Now is a great time to integrate primary care
and behavioral health not just in terms of policy but probably more importantly in terms
of the impact policy has on the actual care that patients receive.
We’re seeing collaborative care unfold at a unprecedented pace all across the country,
every geographic region that you can think of is doing something to integrate primary
care and behavioral health. From the Northwest region all the way to the
other side of the country in Florida, I’ve been amazed at the progress in just such a
short amount of time and this is a direct result of both policies as well as personal
feet on the ground incentives to do the right thing for patients.
And I think what’s very exciting is the work around acknowledging how much mental health
is essential in primary care and how much primary care is essential in mental health.
There are some very important opportunities to integrate primary care and behavioral health
right now especially with the acceleration across the country of the patient centered
medical home, the accountable care organization, and then some of the really important statewide
comprehensive primary care initiatives that are taking place in a number of states with
the intentions of expanding across the country. So when I think of primary care and when I
think of the word comprehensive I really think behavioral health, mental health, and especially
a more comprehensive view of the patient is what these policies are trying to aim for.
So a great example of a current policy in place right now is this movement towards understanding
how we can better treat what we call episodes of care or bundled care. And all that really
means is that instead of saying well this patient has heart disease and so let’s focus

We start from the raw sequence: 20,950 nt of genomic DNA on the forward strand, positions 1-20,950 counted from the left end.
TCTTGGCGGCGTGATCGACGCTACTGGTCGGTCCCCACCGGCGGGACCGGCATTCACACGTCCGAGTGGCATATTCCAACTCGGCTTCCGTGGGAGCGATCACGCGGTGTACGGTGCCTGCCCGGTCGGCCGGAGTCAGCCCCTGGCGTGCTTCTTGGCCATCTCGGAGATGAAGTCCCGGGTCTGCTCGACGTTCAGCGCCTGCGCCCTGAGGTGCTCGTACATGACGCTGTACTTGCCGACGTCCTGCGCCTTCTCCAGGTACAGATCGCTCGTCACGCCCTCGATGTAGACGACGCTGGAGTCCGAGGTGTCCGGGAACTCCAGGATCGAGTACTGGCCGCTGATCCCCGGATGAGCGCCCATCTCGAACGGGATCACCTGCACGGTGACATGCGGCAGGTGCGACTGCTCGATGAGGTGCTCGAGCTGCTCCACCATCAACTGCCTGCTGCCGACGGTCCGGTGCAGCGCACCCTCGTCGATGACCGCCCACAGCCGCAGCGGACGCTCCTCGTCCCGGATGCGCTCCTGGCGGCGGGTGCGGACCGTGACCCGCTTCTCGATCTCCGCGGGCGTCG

intensively on this hospitalization around heart disease we actually are creating both
financial incentives, as well as quality measures that look at you know what, we know that a
good number of patients with heart disease also have potentially depression or other
behavioral health issues, how do we bring the right group of providers to come together
to deal with this? That’s true collaborative care.
A lot of people wonder why healthcare policy matters and I like to explain it this way,
healthcare policy is really our basic infrastructure. It’s our highway for how we think about the
healthcare system and it’s the backbone upon which we can build and do what I think people
like myself, who practice in a primary care setting, actually want to concentrate on.
And that’s delivering care. I would say to you that a lot of what we’re
seeing in developments in collaborative care come from people like the folks that I’ve
been privileged to work around who really get it and understand it and are just so thankful
that now we have policies in place to promote this kind of care.
We still have a lot of people in our country and that includes many providers who just
don’t understand what their role is. And so some of the research that’s going on right
now with the, with the assistance and support of agencies like AARQ are critical to helping
us show some of these providers who just don’t see a path forward that they too can practice
collaborative care and that they can still retain some of their individual autonomy,
and some of their cognitive ability in their specialties. We need to show that more than
ever now.